Dead in France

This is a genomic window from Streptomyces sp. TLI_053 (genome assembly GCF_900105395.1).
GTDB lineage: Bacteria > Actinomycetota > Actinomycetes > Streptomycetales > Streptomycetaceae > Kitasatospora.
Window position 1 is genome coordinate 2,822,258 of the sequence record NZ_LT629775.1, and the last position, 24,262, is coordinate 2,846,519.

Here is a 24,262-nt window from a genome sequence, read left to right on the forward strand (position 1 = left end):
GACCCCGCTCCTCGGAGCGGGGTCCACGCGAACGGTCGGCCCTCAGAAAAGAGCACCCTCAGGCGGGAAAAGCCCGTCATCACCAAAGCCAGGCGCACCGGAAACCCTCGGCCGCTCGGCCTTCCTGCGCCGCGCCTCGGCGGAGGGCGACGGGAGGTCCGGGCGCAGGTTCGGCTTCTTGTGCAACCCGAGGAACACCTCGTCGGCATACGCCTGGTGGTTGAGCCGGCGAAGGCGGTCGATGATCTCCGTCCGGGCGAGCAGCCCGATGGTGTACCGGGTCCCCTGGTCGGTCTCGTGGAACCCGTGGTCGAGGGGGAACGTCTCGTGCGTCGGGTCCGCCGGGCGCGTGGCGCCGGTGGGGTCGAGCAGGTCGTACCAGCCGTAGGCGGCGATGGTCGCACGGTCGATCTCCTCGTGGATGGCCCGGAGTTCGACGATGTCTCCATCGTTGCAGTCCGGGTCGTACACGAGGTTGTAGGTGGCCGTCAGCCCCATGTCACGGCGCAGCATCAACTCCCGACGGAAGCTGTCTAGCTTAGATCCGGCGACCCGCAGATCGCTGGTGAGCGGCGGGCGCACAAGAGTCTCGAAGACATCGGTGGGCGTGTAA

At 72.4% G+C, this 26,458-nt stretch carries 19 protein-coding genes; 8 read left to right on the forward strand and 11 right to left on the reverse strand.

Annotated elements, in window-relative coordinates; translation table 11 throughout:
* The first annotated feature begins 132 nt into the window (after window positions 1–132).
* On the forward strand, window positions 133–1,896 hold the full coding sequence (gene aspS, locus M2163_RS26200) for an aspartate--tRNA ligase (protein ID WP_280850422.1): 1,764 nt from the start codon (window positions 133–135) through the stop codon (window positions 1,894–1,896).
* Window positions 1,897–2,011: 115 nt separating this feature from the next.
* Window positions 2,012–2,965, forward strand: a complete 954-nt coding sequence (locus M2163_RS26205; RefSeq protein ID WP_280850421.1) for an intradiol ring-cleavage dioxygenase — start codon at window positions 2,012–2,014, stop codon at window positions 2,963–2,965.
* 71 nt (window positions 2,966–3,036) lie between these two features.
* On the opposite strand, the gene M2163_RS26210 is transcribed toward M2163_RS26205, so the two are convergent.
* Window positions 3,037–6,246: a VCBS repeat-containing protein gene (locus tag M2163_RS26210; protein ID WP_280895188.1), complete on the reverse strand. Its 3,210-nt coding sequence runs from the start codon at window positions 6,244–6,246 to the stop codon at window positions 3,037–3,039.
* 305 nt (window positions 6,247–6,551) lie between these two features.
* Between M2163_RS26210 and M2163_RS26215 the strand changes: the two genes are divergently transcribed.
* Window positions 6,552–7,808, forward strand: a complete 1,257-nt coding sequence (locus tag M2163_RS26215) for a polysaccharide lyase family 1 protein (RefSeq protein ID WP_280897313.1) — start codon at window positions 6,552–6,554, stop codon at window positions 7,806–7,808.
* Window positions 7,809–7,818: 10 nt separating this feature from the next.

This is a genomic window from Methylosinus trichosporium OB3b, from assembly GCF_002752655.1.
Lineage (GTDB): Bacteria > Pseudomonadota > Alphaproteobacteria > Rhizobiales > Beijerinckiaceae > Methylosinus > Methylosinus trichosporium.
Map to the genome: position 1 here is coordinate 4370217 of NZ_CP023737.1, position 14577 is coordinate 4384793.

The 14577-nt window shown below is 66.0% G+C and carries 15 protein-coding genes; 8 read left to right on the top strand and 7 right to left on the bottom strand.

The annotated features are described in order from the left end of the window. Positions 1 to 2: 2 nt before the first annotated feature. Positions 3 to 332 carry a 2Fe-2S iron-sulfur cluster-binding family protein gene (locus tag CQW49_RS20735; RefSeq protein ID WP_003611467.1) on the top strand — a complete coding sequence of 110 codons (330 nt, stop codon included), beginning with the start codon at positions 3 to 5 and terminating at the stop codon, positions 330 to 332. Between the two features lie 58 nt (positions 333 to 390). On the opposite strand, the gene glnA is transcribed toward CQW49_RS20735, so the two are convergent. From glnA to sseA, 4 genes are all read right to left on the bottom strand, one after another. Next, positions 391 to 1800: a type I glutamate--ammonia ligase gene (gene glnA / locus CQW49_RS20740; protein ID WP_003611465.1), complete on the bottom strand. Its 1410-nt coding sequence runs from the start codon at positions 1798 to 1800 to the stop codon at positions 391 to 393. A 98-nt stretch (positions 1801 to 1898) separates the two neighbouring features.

Dead in France seems sprung from the mind of a very young male—one who’s watched a lot of movies, hasn’t yet harvested an idea from any other art form (or real life), and is giddily obsessed with violence, macho posturing, and naked women. That is to say, this stab at British black comedy is in keeping with too much other modern English-language cinema that has mainstream aspirations. Charles (Brian A. Levine, who also wrote and produced) is a fastidious British hit man who’s all set to retire with an ill-gotten fortune, preferably aboard a yacht. All that’s missing is a woman with whom to spend his retirement. His newly hired, big-breasted cleaning lady seems to be an answer (their first conversation is a witless attempt by Levine-as-screenwriter at sexual innuendo and double entendre), but she turns out to have a skeezy boyfriend—we know he’s trouble because he has a mohawk and tattoos. The real wrench in Charles’ plans: a couple of con artists who abscond with his money, setting in motion a chase across the Cote d’Azur, complete with a psycho rival assassin (that it’s a woman adds nothing to the character.) The whole thing, dated and overly familiar, is never as ballsy, brash, or clever as it thinks it is. Ernest Hardy
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